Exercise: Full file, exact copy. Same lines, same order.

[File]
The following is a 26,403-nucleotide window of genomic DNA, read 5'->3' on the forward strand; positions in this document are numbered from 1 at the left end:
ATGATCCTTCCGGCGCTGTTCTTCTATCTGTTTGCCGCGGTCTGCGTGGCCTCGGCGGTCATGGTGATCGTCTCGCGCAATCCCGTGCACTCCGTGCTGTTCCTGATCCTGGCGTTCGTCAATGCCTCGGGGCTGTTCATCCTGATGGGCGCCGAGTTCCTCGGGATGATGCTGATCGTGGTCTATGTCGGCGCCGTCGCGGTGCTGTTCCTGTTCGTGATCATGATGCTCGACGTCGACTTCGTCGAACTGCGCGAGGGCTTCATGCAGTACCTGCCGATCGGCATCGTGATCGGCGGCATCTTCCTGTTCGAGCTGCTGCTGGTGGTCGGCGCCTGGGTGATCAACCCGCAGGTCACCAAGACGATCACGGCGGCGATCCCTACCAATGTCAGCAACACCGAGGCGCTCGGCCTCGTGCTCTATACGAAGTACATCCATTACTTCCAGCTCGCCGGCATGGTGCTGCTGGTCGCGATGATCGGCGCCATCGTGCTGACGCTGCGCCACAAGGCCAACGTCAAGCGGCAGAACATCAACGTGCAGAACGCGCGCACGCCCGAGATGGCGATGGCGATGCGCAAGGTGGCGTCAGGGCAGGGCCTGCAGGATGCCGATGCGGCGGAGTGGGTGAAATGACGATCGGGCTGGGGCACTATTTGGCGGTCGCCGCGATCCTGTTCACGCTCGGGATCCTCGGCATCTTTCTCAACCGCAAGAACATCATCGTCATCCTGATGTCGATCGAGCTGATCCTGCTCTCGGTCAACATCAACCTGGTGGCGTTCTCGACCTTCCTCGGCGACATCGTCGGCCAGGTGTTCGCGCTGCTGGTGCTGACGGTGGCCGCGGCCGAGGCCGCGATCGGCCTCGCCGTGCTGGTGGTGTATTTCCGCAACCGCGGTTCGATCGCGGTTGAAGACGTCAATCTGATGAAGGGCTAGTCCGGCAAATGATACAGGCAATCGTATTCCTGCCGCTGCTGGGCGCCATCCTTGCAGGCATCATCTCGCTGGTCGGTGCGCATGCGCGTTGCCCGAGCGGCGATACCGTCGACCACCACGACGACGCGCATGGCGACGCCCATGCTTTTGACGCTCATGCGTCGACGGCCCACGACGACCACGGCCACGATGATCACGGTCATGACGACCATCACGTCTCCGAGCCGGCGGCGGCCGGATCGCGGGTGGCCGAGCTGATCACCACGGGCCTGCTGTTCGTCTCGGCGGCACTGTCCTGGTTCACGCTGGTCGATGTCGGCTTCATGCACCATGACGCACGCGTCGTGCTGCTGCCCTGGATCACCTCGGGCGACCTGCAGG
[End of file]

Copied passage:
The following is a 26,403-nucleotide window of genomic DNA, read 5'->3' on the forward strand; positions in this document are numbered from 1 at the left end:
ATGATCCTTCCGGCGCTGTTCTTCTATCTGTTTGCCGCGGTCTGCGTGGCCTCGGCGGTCATGGTGATCGTCTCGCGCAATCCCGTGCACTCCGTGCTGTTCCTGATCCTGGCGTTCGTCAATGCCTCGGGGCTGTTCATCCTGATGGGCGCCGAGTTCCTCGGGATGATGCTGATCGTGGTCTATGTCGGCGCCGTCGCGGTGCTGTTCCTGTTCGTGATCATGATGCTCGACGTCGACTTCGTCGAACTGCGCGAGGGCTTCATGCAGTACCTGCCGATCGGCATCGTGATCGGCGGCATCTTCCTGTTCGAGCTGCTGCTGGTGGTCGGCGCCTGGGTGATCAACCCGCAGGTCACCAAGACGATCACGGCGGCGATCCCTACCAATGTCAGCAACACCGAGGCGCTCGGCCTCGTGCTCTATACGAAGTACATCCATTACTTCCAGCTCGCCGGCATGGTGCTGCTGGTCGCGATGATCGGCGCCATCGTGCTGACGCTGCGCCACAAGGCCAACGTCAAGCGGCAGAACATCAACGTGCAGAACGCGCGCACGCCCGAGATGGCGATGGCGATGCGCAAGGTGGCGTCAGGGCAGGGCCTGCAGGATGCCGATGCGGCGGAGTGGGTGAAATGACGATCGGGCTGGGGCACTATTTGGCGGTCGCCGCGATCCTGTTCACGCTCGGGATCCTCGGCATCTTTCTCAACCGCAAGAACATCATCGTCATCCTGATGTCGATCGAGCTGATCCTGCTCTCGGTCAACATCAACCTGGTGGCGTTCTCGACCTTCCTCGGCGACATCGTCGGCCAGGTGTTCGCGCTGCTGGTGCTGACGGTGGCCGCGGCCGAGGCCGCGATCGGCCTCGCCGTGCTGGTGGTGTATTTCCGCAACCGCGGTTCGATCGCGGTTGAAGACGTCAATCTGATGAAGGGCTAGTCCGGCAAATGATACAGGCAATCGTATTCCTGCCGCTGCTGGGCGCCATCCTTGCAGGCATCATCTCGCTGGTCGGTGCGCATGCGCGTTGCCCGAGCGGCGATACCGTCGACCACCACGACGACGCGCATGGCGACGCCCATGCTTTTGACGCTCATGCGTCGACGGCCCACGACGACCACGGCCACGATGATCACGGTCATGACGACCATCACGTCTCCGAGCCGGCGGCGGCCGGATCGCGGGTGGCCGAGCTGATCACCACGGGCCTGCTGTTCGTCTCGGCGGCACTGTCCTGGTTCACGCTGGTCGATGTCGGCTTCATGCACCATGACGCACGCGTCGTGCTGCTGCCCTGGATCACCTCGGGCGACCTGCAGG